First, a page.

April 23, 2014 1 Photo

  • Preliminary hearing set for Bluefield ‘warlock’

    A Bluefield man who police say used a promise of magical spells to lure children into committing sexual acts with him remains incarcerated at the Southern Regional Jail in Beaver on multiple sexual assault and sexual abuse charges.

    April 23, 2014

  • New River Gorge fire still burning

    Firefighters are still trying to control the fire at Fern Creek along the Endless Wall area of the New River Gorge, according to a press release from the National Park Service on Tuesday.

    April 23, 2014

  • fff Experts help growing entrepreneurs

    John Yates wants to grow potatoes to supply Monroe County schools.
    He’s got a business plan, he can get the equipment and 3 tons of seed potatoes. The land for lease in Sweet Springs is farther from his Ballard home than he’d like, but with a little help, the active duty Army staff sergeant and his sister Rebecca are ready to begin.

    April 23, 2014 1 Photo

  • Rahall calls meeting on W.Va.’s drug problem

    U.S. Rep. Nick Rahall says he has arranged a roundtable discussion with federal and West Virginia officials on the state’s prescription drug abuse and trafficking problems.

    April 23, 2014

  • Arch Coal reports wider 1Q loss

    Arch Coal Inc. said Tuesday that its first-quarter loss widened as weaker prices and demand cut into its margins, prompting the mine operator to shave its outlook for shipments of coal used in making steel.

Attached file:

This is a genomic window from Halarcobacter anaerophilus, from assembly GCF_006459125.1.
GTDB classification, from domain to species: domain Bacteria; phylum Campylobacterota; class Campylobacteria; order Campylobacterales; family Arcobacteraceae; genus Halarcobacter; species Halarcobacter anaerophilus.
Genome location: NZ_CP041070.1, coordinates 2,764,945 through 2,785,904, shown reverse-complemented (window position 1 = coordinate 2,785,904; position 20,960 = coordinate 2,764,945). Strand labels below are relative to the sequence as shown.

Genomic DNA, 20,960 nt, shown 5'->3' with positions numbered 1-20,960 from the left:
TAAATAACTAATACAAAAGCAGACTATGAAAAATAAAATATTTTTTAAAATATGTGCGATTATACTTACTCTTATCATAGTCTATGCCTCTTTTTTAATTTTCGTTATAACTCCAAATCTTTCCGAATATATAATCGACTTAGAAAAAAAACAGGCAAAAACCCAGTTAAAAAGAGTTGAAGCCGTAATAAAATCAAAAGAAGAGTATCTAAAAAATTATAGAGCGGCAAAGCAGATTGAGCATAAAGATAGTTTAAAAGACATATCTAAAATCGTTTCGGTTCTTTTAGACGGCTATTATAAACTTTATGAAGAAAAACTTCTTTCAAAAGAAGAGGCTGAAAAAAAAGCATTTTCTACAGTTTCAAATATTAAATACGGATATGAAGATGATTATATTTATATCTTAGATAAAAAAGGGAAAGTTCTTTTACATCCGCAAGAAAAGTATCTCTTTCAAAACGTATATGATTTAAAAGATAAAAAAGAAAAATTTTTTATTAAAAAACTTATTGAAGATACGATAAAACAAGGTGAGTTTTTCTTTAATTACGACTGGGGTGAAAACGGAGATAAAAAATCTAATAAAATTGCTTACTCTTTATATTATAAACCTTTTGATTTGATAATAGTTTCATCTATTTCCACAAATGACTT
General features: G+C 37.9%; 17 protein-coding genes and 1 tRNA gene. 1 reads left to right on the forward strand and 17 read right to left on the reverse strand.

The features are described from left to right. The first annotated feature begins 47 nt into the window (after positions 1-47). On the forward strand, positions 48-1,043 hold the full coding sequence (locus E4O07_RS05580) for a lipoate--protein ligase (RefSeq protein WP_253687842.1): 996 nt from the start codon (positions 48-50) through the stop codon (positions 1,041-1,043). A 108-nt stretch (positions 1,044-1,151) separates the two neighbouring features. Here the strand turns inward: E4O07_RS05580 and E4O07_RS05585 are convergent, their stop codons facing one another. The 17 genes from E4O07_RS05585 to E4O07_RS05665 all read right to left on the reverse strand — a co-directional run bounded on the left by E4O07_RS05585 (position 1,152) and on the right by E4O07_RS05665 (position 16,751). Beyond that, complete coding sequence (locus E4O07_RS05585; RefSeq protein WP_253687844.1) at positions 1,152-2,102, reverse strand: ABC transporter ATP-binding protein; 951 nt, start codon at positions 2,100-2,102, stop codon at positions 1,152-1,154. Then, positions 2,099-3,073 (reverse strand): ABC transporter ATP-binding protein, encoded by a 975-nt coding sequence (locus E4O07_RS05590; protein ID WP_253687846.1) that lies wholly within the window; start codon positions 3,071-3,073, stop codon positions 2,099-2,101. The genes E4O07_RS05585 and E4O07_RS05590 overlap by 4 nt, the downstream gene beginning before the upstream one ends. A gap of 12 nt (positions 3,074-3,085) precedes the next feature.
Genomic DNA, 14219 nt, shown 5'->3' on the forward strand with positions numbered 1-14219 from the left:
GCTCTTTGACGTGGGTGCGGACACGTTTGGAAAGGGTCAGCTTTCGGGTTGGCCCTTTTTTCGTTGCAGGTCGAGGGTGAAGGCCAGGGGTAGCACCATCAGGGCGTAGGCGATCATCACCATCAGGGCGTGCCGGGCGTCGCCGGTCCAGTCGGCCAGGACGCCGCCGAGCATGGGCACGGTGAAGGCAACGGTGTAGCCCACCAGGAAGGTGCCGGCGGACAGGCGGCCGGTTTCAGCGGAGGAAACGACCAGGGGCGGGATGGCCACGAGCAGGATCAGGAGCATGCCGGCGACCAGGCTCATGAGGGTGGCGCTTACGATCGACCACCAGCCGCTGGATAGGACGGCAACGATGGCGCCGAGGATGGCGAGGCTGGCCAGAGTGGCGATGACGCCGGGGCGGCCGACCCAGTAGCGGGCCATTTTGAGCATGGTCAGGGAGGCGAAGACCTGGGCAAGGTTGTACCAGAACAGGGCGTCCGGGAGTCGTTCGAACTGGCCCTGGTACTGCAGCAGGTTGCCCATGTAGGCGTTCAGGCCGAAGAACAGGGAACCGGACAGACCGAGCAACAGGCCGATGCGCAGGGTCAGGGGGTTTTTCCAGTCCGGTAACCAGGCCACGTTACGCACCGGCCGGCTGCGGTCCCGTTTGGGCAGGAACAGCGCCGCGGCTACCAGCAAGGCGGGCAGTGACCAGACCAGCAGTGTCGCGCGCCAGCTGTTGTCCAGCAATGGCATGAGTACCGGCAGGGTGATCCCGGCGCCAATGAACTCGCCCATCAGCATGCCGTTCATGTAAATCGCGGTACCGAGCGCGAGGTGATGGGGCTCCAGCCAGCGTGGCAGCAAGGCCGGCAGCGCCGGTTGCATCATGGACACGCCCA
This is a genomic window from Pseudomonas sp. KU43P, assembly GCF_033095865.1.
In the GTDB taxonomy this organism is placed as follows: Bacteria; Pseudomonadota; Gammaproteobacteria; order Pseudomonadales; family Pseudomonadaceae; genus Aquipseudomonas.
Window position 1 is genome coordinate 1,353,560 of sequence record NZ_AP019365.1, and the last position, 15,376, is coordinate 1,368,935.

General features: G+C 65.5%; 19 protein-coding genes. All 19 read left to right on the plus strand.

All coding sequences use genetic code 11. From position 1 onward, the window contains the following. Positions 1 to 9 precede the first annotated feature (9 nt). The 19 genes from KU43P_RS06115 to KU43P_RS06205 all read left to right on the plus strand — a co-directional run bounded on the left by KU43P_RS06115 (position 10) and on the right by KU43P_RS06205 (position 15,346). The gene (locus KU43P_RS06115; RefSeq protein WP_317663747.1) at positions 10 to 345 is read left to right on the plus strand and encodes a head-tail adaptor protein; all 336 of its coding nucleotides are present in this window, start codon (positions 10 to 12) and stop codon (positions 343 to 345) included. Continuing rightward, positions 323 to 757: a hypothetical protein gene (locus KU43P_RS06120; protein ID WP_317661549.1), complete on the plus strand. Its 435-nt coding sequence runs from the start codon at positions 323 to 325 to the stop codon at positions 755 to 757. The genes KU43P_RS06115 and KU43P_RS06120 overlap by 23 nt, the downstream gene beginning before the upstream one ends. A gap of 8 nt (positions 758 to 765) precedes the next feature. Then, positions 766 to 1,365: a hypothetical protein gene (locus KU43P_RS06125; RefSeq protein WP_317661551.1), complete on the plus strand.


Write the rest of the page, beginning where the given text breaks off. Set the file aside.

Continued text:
April 22, 2014

  • Former Concord University police officer sentenced on sex charge involving juvenile

    A former Concord University police officer was sentenced Tuesday to a term of 10 to 20 years in prison on a single count of sexual abuse by a parent or custodian.

    April 22, 2014

  • Bly6bH3CYAA6Xdl.jpg-large.jpeg UPDATE: Ill. crew helps fight New River Gorge fire

    An Illinois-based firefighting crew has joined the effort to contain a wildfire in the New River Gorge National River.

    April 22, 2014 1 Photo

  • Thunderstorms, showers heading our way

    Today’s forecast lurches us a little further toward real spring weather, with scattered showers and thunderstorms possible after 2 p.m.

    April 22, 2014

  • State spring gobbler season to open next week

    The West Virginia Division of Natural Resources says spring gobbler season will open Monday and run through May 24.

    April 22, 2014